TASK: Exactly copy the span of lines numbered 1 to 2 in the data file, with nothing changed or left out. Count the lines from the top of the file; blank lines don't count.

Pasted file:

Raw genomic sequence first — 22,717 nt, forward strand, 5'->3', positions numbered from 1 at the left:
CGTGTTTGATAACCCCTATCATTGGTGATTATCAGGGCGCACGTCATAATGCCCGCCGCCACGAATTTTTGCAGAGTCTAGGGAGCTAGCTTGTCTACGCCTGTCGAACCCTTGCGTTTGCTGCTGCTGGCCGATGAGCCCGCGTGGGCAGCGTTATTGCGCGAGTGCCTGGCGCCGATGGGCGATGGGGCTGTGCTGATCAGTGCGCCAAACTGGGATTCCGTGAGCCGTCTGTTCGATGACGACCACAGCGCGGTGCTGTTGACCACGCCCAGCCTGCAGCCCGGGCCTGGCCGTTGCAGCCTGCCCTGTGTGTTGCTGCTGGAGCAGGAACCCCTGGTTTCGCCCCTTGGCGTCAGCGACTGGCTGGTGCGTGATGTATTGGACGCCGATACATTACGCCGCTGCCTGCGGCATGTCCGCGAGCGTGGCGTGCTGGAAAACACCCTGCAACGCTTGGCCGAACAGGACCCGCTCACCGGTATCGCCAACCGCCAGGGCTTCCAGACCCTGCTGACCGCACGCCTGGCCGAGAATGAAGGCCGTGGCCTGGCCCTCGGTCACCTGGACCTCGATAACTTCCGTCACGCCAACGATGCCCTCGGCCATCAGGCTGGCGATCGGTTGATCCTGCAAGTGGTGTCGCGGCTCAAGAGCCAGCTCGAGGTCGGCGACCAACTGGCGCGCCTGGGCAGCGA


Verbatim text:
Raw genomic sequence first — 22,717 nt, forward strand, 5'->3', positions numbered from 1 at the left:
CGTGTTTGATAACCCCTATCATTGGTGATTATCAGGGCGCACGTCATAATGCCCGCCGCCACGAATTTTTGCAGAGTCTAGGGAGCTAGCTTGTCTACGCCTGTCGAACCCTTGCGTTTGCTGCTGCTGGCCGATGAGCCCGCGTGGGCAGCGTTATTGCGCGAGTGCCTGGCGCCGATGGGCGATGGGGCTGTGCTGATCAGTGCGCCAAACTGGGATTCCGTGAGCCGTCTGTTCGATGACGACCACAGCGCGGTGCTGTTGACCACGCCCAGCCTGCAGCCCGGGCCTGGCCGTTGCAGCCTGCCCTGTGTGTTGCTGCTGGAGCAGGAACCCCTGGTTTCGCCCCTTGGCGTCAGCGACTGGCTGGTGCGTGATGTATTGGACGCCGATACATTACGCCGCTGCCTGCGGCATGTCCGCGAGCGTGGCGTGCTGGAAAACACCCTGCAACGCTTGGCCGAACAGGACCCGCTCACCGGTATCGCCAACCGCCAGGGCTTCCAGACCCTGCTGACCGCACGCCTGGCCGAGAATGAAGGCCGTGGCCTGGCCCTCGGTCACCTGGACCTCGATAACTTCCGTCACGCCAACGATGCCCTCGGCCATCAGGCTGGCGATCGGTTGATCCTGCAAGTGGTGTCGCGGCTCAAGAGCCAGCTCGAGGTCGGCGACCAACTGGCGCGCCTGGGCAGCGA